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South Bay High Schooler Who Recruited Teens In Drug-Smuggling Scheme Sentenced

The Federal Justice Center in downtown San Diego in this undated photo.
Alexander Nguyen
The Federal Justice Center in downtown San Diego in this undated photo.

A young man who recruited fellow high school students to smuggle drugs into the United States and also attempted to smuggle two people across the border was sentenced Monday to nearly four years in federal prison.

Former Castle Park High School student Phillip Junior Webb, now 20, pleaded guilty last year to his role in having juveniles smuggle methamphetamine and fentanyl into the country on multiple occasions, as well as personally smuggling people into the United States inside his car.

A San Diego federal judge sentenced Webb, who pleaded guilty last July, to 46 months in custody.


Prosecutors said that as an 18-year-old high school senior, Webb recruited fellow students from his school to strap drugs onto their bodies, then cross the border into the U.S. at either the San Ysidro or Otay Mesa Ports of Entry. He was arrested last May while trying to bring a Chinese national and a Mexican national into the country inside the trunk of his vehicle.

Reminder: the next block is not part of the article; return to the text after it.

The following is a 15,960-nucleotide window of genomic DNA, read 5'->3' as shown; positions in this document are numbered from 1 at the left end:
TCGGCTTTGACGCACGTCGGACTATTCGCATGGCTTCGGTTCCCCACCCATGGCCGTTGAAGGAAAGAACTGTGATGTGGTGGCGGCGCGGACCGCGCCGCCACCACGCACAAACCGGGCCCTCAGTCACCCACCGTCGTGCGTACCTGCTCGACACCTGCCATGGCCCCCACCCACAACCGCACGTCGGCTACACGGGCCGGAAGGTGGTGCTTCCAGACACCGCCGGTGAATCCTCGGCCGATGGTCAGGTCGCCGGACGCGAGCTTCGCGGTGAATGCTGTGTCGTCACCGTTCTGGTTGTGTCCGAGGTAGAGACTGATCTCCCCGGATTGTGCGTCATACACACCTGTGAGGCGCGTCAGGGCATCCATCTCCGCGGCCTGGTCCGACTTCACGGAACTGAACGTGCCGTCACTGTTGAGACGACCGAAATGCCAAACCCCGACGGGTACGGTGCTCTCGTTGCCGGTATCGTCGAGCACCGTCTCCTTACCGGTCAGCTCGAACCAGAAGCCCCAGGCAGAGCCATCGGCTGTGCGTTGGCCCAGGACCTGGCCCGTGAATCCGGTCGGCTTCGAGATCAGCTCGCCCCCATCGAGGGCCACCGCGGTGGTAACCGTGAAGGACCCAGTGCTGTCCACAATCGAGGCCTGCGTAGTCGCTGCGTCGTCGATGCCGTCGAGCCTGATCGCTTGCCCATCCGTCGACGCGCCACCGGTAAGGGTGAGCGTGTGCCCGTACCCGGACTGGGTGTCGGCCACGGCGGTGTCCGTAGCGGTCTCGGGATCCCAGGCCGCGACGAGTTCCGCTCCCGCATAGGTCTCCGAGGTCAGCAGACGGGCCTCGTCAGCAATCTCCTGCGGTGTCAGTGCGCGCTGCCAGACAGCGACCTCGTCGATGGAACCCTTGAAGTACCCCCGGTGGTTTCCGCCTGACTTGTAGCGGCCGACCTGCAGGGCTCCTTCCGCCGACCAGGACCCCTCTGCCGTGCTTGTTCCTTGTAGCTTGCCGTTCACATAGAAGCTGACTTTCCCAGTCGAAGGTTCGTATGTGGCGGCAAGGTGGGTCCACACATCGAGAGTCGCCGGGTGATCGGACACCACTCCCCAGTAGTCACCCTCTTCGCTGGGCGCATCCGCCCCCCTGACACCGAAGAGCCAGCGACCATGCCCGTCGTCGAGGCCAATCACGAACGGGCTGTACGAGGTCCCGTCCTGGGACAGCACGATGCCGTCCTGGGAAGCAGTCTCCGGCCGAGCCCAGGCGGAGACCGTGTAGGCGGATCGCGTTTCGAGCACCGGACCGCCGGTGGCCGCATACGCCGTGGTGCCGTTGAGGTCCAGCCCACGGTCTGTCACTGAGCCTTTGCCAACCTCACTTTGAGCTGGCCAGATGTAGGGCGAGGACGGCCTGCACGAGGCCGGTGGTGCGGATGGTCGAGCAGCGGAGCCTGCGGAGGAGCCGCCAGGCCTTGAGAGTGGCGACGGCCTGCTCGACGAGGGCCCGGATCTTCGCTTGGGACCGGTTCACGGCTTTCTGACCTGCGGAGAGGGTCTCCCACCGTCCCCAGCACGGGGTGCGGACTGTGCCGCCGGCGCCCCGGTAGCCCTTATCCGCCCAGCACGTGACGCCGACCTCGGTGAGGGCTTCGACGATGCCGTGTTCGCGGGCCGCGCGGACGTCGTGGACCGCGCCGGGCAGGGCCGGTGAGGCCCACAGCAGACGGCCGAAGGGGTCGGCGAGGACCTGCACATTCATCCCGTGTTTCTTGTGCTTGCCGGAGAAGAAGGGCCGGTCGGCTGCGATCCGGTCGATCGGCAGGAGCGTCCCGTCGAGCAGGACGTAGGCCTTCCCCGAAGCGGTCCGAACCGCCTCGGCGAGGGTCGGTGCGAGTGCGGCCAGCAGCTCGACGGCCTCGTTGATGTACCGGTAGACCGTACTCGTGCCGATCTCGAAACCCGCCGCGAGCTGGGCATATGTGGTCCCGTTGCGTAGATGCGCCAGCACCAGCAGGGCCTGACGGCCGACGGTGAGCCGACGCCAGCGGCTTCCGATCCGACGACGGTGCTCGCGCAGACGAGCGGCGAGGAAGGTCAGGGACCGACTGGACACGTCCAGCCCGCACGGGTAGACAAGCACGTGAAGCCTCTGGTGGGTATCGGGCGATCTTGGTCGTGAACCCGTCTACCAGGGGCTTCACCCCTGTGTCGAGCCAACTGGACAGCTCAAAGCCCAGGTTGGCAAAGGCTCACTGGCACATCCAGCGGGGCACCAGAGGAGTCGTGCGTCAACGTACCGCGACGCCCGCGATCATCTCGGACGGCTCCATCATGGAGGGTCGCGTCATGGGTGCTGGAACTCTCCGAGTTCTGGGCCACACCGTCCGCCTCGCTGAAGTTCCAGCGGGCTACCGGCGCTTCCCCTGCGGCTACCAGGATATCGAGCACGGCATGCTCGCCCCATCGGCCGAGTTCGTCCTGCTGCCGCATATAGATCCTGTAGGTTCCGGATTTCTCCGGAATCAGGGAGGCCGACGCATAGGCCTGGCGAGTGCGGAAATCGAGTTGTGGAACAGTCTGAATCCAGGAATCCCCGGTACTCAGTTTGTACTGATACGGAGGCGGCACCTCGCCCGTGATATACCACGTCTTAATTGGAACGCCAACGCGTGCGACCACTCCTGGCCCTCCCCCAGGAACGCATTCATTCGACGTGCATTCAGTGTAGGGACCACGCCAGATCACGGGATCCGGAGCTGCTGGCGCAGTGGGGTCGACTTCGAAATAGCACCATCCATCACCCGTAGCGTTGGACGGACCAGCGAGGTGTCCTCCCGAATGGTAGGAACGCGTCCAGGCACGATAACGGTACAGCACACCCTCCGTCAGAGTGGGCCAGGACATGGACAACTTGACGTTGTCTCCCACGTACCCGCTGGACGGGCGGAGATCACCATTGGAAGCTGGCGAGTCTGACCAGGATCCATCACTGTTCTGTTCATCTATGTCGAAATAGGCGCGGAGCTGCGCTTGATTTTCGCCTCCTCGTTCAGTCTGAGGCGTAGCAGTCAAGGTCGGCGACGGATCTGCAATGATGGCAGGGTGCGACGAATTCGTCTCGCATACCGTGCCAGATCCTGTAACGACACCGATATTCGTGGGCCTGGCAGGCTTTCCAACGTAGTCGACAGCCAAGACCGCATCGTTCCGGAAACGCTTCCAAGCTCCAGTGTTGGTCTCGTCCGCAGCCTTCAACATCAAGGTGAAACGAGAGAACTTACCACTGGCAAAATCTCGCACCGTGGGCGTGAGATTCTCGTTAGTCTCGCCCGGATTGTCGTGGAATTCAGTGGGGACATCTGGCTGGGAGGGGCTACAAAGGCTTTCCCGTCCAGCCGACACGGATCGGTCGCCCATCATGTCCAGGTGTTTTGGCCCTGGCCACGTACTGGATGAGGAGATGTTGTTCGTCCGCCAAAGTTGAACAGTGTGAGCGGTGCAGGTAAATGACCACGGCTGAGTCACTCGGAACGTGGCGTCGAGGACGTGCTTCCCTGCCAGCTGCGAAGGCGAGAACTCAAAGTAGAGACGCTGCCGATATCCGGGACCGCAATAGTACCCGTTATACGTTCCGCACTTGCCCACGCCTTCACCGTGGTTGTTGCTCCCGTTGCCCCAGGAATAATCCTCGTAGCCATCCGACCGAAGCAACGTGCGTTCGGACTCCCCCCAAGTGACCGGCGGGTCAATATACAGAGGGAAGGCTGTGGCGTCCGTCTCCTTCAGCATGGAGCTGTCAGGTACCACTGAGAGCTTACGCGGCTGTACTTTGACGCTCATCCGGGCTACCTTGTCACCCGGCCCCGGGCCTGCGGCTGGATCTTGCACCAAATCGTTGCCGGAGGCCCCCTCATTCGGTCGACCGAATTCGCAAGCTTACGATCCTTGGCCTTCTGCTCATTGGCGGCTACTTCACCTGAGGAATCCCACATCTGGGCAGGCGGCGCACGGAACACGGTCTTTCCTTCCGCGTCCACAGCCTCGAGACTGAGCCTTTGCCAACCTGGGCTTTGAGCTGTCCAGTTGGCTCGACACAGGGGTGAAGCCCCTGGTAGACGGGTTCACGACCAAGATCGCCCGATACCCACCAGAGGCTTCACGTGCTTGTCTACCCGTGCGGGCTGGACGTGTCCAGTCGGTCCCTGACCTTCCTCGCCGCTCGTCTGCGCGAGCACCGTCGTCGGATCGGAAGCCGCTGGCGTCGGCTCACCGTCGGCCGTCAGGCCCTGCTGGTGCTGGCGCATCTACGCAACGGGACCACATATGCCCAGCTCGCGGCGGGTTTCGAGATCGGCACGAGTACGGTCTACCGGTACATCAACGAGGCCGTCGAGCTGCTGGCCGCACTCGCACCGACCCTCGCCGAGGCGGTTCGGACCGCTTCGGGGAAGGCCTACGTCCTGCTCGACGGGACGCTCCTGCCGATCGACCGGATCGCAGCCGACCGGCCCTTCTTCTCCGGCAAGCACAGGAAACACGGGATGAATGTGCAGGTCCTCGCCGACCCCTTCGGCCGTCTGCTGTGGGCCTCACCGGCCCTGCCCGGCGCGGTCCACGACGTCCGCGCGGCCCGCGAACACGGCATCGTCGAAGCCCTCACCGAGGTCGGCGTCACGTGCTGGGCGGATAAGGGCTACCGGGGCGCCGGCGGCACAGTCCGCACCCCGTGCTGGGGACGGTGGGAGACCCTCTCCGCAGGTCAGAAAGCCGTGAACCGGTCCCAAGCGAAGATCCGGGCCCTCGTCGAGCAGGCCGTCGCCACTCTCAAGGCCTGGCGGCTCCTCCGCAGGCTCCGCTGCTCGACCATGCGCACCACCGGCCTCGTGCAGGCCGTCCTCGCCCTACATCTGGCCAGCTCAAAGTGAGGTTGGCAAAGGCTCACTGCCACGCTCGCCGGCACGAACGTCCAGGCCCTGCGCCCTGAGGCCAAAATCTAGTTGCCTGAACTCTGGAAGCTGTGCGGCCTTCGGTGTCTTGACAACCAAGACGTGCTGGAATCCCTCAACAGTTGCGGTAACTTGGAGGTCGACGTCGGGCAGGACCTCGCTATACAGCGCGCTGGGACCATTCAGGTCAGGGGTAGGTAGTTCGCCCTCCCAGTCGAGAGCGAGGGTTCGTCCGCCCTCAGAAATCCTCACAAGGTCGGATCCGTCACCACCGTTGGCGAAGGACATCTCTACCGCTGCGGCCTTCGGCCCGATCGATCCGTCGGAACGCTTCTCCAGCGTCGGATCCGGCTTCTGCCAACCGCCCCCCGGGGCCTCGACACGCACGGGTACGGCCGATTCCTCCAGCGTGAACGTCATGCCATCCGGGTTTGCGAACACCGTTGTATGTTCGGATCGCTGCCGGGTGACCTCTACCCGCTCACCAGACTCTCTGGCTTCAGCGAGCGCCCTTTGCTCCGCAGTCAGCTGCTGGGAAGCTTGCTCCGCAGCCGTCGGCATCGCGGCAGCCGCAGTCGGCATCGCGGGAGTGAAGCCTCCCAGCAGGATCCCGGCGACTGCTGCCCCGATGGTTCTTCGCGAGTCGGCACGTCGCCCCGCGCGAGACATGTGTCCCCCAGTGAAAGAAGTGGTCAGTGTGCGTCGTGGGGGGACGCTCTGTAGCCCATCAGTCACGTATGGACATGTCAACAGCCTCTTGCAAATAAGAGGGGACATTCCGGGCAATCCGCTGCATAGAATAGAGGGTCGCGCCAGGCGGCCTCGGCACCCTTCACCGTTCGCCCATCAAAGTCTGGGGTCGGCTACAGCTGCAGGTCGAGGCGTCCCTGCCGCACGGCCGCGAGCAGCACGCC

"Violent Mexican cartels are making money by exploiting children in the United States and Mexico," said Drug Enforcement Administration Special Agent in Charge Karen Flowers. "Our children, naive to the dangers, are promised money in exchange for allowing cartel members to strap drugs on their bodies in the back alleys of Tijuana, often surrounded by gun-bearing cartel members, and smuggle the drugs to the U.S.

"What these children aren't told is that these drugs are deadly and they are putting themselves at risk to be physically exploited or even killed," Flowers said. "Phillip Webb coerced children with the lure of easy money and the Hollywood notion of a glamorized life of crime. His sentencing makes it clear that we will not stand by and let profiteers damage our children."

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